- EC50, half maximal contractile concentration
- RT-PCR, reverse transcription-polymerase chain reaction
Statistics from Altmetric.com
If you wish to reuse any or all of this article please use the link below which will take you to the Copyright Clearance Center’s RightsLink service. You will be able to get a quick price and instant permission to reuse the content in many different ways.
- PARs, protease activated receptors
- PBS, phosphate buffer saline
- TTX, tetrodotoxin
- GAPDH, glyceraldehyde-3-phosphate dehydrogenase
- EC50, half maximal contractile concentration
- RT-PCR, reverse transcription-polymerase chain reaction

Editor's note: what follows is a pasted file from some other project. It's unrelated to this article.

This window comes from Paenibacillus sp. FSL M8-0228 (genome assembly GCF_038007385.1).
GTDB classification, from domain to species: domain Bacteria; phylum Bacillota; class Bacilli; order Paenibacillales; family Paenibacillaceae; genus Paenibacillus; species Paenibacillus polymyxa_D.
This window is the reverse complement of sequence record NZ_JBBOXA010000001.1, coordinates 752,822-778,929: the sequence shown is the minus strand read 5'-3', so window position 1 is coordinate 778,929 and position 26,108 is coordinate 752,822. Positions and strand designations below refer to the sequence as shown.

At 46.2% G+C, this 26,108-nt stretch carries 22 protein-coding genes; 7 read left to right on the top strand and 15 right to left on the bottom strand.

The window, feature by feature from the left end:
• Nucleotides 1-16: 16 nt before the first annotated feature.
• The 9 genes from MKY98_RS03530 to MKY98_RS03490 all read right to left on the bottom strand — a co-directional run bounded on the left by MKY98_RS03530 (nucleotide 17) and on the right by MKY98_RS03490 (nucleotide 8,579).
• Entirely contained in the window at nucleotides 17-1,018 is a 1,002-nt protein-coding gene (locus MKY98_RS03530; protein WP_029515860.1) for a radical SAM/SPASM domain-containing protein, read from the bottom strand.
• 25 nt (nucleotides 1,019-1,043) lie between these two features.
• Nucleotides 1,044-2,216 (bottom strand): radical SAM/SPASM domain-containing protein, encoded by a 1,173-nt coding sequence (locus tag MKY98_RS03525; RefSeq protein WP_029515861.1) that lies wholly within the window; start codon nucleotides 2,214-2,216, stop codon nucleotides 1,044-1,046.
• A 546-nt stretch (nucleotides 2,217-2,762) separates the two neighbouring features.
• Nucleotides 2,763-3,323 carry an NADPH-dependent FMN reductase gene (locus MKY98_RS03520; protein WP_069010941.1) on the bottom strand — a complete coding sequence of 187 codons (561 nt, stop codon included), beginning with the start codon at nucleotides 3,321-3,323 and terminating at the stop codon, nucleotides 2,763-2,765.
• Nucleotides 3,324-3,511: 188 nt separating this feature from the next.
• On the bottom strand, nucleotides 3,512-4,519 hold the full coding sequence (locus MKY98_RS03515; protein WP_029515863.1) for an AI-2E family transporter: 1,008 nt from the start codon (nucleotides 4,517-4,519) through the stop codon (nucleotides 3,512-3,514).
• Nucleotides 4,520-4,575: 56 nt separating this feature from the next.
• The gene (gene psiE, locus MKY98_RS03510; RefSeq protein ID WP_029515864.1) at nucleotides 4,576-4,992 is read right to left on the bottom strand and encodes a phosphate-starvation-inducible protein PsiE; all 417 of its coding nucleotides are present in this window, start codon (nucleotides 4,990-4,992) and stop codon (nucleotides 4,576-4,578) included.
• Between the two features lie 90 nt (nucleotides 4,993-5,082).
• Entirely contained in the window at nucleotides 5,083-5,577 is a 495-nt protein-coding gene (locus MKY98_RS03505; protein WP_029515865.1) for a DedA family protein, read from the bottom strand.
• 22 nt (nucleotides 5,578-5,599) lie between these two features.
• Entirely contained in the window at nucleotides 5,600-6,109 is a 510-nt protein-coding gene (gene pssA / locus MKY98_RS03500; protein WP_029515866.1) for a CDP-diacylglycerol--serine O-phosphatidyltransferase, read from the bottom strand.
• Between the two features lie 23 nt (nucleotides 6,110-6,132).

In addition to their established proteolytic roles, proteases such as trypsin, thrombin, or cathepsin G may also act as cell signalling molecules via protease activated receptors (PARs). This family of seven transmembrane G protein coupled receptors currently includes four receptor subtypes (PAR1, PAR2, PAR3, PAR4). PAR1, PAR3, and PAR4, but not PAR2, are activated by thrombin, whereas trypsin can activate PAR2 and PAR4.12 PAR4 can also be activated by the neutrophil granule protease cathepsin G.3 Activation of PARs is initiated by proteolytic cleavage of their extracellular N terminal domain resulting in the unmasking of an extracellular N terminal sequence that acts as a tethered receptor activating ligand. PAR1, PAR2, and PAR4 can also be activated by exogenously applied short synthetic peptides, based on the sequences of their tethered ligands.